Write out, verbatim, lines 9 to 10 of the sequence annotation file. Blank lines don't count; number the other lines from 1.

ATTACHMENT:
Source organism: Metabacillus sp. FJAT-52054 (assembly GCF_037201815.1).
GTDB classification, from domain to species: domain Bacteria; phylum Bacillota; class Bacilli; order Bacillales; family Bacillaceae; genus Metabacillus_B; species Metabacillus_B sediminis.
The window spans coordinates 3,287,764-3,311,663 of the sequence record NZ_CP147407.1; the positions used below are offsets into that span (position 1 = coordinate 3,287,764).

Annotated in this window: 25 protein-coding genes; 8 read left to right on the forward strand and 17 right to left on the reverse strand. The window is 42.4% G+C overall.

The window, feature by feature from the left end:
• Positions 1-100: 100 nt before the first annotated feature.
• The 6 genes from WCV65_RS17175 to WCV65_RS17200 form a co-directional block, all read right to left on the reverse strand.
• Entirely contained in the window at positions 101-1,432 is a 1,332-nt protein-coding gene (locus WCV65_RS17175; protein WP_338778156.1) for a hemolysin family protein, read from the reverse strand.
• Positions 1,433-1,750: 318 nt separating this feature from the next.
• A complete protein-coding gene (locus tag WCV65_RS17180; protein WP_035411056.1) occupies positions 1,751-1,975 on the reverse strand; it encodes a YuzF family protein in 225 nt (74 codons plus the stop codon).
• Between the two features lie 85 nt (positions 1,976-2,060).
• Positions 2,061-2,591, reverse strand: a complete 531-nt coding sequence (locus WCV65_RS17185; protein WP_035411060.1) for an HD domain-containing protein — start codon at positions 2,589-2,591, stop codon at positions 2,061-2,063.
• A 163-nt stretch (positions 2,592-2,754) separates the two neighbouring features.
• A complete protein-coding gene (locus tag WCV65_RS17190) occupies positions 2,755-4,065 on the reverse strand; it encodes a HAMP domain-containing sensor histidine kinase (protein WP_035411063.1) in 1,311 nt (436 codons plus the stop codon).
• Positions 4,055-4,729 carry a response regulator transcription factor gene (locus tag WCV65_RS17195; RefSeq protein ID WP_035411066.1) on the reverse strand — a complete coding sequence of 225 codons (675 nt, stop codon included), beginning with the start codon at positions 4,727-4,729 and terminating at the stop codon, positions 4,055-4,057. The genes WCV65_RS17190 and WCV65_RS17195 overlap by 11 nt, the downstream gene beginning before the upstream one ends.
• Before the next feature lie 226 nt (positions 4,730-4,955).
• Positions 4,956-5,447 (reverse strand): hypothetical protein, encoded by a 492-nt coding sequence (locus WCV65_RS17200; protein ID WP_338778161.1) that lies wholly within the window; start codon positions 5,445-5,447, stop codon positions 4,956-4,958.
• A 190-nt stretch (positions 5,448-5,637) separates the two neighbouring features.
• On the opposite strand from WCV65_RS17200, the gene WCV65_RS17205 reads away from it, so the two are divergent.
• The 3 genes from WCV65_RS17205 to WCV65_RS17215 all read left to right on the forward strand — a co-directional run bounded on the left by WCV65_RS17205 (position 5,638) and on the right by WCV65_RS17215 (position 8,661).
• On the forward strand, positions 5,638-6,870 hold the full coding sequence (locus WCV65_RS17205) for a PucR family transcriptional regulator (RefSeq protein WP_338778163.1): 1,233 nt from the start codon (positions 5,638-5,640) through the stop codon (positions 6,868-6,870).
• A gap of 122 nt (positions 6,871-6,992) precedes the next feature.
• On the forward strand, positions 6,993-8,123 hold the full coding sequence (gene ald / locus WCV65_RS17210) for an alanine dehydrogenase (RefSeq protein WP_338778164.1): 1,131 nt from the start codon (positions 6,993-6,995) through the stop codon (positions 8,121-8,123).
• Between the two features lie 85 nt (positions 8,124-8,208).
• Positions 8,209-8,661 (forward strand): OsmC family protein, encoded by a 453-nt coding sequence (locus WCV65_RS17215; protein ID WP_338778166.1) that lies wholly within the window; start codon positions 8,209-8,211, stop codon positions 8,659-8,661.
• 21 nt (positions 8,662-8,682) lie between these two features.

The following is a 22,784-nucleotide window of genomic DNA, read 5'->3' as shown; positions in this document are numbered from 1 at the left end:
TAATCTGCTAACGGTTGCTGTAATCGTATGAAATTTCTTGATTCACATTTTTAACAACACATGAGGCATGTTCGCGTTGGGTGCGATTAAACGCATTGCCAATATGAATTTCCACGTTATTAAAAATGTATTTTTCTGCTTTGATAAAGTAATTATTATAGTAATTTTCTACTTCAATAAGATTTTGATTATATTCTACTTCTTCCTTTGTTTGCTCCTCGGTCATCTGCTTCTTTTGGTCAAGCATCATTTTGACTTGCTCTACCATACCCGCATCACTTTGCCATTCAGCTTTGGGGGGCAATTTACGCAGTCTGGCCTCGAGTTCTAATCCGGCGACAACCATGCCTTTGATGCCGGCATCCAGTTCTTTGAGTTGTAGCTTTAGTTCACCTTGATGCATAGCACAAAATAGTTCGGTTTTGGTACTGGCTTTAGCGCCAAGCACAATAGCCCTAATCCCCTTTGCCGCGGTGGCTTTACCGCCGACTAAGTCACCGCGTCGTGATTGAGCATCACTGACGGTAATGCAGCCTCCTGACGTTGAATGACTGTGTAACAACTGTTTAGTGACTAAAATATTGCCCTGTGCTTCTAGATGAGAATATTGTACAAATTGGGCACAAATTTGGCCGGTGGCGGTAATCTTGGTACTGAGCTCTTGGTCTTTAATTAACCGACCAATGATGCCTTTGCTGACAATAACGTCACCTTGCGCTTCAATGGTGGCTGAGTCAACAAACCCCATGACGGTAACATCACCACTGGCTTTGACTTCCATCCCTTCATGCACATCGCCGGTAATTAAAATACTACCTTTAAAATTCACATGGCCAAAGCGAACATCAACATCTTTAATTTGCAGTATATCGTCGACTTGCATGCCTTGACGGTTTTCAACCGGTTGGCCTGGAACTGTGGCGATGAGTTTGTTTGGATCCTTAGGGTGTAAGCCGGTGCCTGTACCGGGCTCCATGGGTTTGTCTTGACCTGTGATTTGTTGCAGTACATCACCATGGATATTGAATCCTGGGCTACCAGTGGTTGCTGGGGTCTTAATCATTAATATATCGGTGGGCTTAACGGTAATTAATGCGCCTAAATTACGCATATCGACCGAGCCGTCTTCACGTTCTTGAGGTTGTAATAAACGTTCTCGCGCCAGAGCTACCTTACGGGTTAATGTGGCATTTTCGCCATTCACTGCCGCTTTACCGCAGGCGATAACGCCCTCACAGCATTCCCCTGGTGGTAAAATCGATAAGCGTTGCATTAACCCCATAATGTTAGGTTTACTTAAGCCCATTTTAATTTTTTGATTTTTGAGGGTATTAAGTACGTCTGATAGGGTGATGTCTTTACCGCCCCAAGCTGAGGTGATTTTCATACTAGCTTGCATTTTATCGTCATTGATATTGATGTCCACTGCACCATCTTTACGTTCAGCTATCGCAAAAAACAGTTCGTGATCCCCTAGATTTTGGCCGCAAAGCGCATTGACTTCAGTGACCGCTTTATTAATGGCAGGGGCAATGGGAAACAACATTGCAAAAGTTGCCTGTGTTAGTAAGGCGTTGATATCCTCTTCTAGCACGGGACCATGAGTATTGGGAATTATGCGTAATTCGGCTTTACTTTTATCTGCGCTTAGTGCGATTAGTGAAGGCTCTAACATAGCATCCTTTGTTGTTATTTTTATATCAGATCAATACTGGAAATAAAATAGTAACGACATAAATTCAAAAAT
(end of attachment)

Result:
• Positions 1,433-1,750: 318 nt separating this feature from the next.
• A complete protein-coding gene (locus tag WCV65_RS17180; protein WP_035411056.1) occupies positions 1,751-1,975 on the reverse strand; it encodes a YuzF family protein in 225 nt (74 codons plus the stop codon).